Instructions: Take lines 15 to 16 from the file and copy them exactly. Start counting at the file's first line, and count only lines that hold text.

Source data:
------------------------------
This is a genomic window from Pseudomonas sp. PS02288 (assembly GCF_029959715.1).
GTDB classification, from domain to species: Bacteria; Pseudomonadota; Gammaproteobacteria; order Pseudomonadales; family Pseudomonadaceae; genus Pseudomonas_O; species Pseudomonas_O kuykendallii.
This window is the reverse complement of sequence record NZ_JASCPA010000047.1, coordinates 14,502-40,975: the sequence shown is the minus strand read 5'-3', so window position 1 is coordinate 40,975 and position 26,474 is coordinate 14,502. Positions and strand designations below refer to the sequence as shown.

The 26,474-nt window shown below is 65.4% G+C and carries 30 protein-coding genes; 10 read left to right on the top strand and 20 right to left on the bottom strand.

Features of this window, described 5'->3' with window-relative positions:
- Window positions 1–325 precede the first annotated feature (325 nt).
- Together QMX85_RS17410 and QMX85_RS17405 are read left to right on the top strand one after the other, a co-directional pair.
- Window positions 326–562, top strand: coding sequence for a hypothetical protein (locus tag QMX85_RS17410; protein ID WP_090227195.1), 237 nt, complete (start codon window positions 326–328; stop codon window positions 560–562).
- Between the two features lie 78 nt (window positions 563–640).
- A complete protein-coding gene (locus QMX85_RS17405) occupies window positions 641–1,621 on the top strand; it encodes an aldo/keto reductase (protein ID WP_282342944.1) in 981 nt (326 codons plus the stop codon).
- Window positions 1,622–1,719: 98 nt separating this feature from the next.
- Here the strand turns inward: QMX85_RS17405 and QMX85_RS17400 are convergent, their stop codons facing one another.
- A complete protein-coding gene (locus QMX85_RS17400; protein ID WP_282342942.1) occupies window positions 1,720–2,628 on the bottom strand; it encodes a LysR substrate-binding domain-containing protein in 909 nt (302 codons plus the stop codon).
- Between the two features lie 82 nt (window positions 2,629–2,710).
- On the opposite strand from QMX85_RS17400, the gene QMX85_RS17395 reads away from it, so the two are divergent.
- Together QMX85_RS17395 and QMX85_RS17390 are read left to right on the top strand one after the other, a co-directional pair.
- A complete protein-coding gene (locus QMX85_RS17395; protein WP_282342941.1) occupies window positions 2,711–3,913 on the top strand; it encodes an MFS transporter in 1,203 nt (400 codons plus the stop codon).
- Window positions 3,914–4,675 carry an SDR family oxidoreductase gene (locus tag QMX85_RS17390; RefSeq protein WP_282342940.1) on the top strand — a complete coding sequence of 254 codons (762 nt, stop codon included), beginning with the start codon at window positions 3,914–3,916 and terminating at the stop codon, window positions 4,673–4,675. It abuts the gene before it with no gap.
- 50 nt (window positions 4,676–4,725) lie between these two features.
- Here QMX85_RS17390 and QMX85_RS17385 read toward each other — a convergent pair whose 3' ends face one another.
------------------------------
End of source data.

- On the opposite strand from QMX85_RS17400, the gene QMX85_RS17395 reads away from it, so the two are divergent.
- Together QMX85_RS17395 and QMX85_RS17390 are read left to right on the top strand one after the other, a co-directional pair.